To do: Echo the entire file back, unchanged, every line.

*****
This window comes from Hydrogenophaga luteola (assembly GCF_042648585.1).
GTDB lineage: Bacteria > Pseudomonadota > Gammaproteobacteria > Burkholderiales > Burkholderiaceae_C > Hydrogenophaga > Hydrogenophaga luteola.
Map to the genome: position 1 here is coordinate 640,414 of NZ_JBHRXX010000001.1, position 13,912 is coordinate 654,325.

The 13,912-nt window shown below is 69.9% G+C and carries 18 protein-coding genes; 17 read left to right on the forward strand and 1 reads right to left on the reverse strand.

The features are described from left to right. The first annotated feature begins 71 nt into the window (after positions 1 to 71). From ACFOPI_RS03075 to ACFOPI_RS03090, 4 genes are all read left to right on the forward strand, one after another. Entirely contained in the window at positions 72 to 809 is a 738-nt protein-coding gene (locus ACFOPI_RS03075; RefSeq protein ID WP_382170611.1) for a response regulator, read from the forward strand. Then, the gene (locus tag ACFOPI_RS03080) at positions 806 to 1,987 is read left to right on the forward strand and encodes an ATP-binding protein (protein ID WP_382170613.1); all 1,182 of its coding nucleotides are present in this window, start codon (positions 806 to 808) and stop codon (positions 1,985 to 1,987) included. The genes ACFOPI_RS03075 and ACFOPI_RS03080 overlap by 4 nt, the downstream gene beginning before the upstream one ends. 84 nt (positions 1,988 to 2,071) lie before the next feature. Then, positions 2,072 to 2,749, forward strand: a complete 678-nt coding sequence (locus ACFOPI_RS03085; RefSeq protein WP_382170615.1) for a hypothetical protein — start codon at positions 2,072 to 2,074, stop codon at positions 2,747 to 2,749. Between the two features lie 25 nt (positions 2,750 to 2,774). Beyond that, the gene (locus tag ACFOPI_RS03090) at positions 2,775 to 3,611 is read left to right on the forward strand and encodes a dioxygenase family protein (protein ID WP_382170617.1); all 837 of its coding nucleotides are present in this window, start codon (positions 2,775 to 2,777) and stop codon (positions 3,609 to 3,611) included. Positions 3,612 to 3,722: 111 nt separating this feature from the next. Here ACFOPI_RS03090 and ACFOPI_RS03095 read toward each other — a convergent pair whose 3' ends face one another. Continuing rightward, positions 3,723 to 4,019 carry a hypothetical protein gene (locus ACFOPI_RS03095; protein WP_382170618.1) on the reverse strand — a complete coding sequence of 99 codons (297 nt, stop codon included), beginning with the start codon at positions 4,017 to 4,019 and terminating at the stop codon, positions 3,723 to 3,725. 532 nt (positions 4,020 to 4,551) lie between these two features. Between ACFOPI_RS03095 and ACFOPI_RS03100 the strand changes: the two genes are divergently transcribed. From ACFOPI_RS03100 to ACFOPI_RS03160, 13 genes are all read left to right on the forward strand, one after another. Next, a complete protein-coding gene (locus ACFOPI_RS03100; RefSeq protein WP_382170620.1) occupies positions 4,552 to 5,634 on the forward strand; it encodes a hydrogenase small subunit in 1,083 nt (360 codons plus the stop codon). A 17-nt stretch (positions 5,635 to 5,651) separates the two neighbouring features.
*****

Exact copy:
This window comes from Hydrogenophaga luteola (assembly GCF_042648585.1).
GTDB lineage: Bacteria > Pseudomonadota > Gammaproteobacteria > Burkholderiales > Burkholderiaceae_C > Hydrogenophaga > Hydrogenophaga luteola.
Map to the genome: position 1 here is coordinate 640,414 of NZ_JBHRXX010000001.1, position 13,912 is coordinate 654,325.

The 13,912-nt window shown below is 69.9% G+C and carries 18 protein-coding genes; 17 read left to right on the forward strand and 1 reads right to left on the reverse strand.

The features are described from left to right. The first annotated feature begins 71 nt into the window (after positions 1 to 71). From ACFOPI_RS03075 to ACFOPI_RS03090, 4 genes are all read left to right on the forward strand, one after another. Entirely contained in the window at positions 72 to 809 is a 738-nt protein-coding gene (locus ACFOPI_RS03075; RefSeq protein ID WP_382170611.1) for a response regulator, read from the forward strand. Then, the gene (locus tag ACFOPI_RS03080) at positions 806 to 1,987 is read left to right on the forward strand and encodes an ATP-binding protein (protein ID WP_382170613.1); all 1,182 of its coding nucleotides are present in this window, start codon (positions 806 to 808) and stop codon (positions 1,985 to 1,987) included. The genes ACFOPI_RS03075 and ACFOPI_RS03080 overlap by 4 nt, the downstream gene beginning before the upstream one ends. 84 nt (positions 1,988 to 2,071) lie before the next feature. Then, positions 2,072 to 2,749, forward strand: a complete 678-nt coding sequence (locus ACFOPI_RS03085; RefSeq protein WP_382170615.1) for a hypothetical protein — start codon at positions 2,072 to 2,074, stop codon at positions 2,747 to 2,749. Between the two features lie 25 nt (positions 2,750 to 2,774). Beyond that, the gene (locus tag ACFOPI_RS03090) at positions 2,775 to 3,611 is read left to right on the forward strand and encodes a dioxygenase family protein (protein ID WP_382170617.1); all 837 of its coding nucleotides are present in this window, start codon (positions 2,775 to 2,777) and stop codon (positions 3,609 to 3,611) included. Positions 3,612 to 3,722: 111 nt separating this feature from the next. Here ACFOPI_RS03090 and ACFOPI_RS03095 read toward each other — a convergent pair whose 3' ends face one another. Continuing rightward, positions 3,723 to 4,019 carry a hypothetical protein gene (locus ACFOPI_RS03095; protein WP_382170618.1) on the reverse strand — a complete coding sequence of 99 codons (297 nt, stop codon included), beginning with the start codon at positions 4,017 to 4,019 and terminating at the stop codon, positions 3,723 to 3,725. 532 nt (positions 4,020 to 4,551) lie between these two features. Between ACFOPI_RS03095 and ACFOPI_RS03100 the strand changes: the two genes are divergently transcribed. From ACFOPI_RS03100 to ACFOPI_RS03160, 13 genes are all read left to right on the forward strand, one after another. Next, a complete protein-coding gene (locus ACFOPI_RS03100; RefSeq protein WP_382170620.1) occupies positions 4,552 to 5,634 on the forward strand; it encodes a hydrogenase small subunit in 1,083 nt (360 codons plus the stop codon). A 17-nt stretch (positions 5,635 to 5,651) separates the two neighbouring features.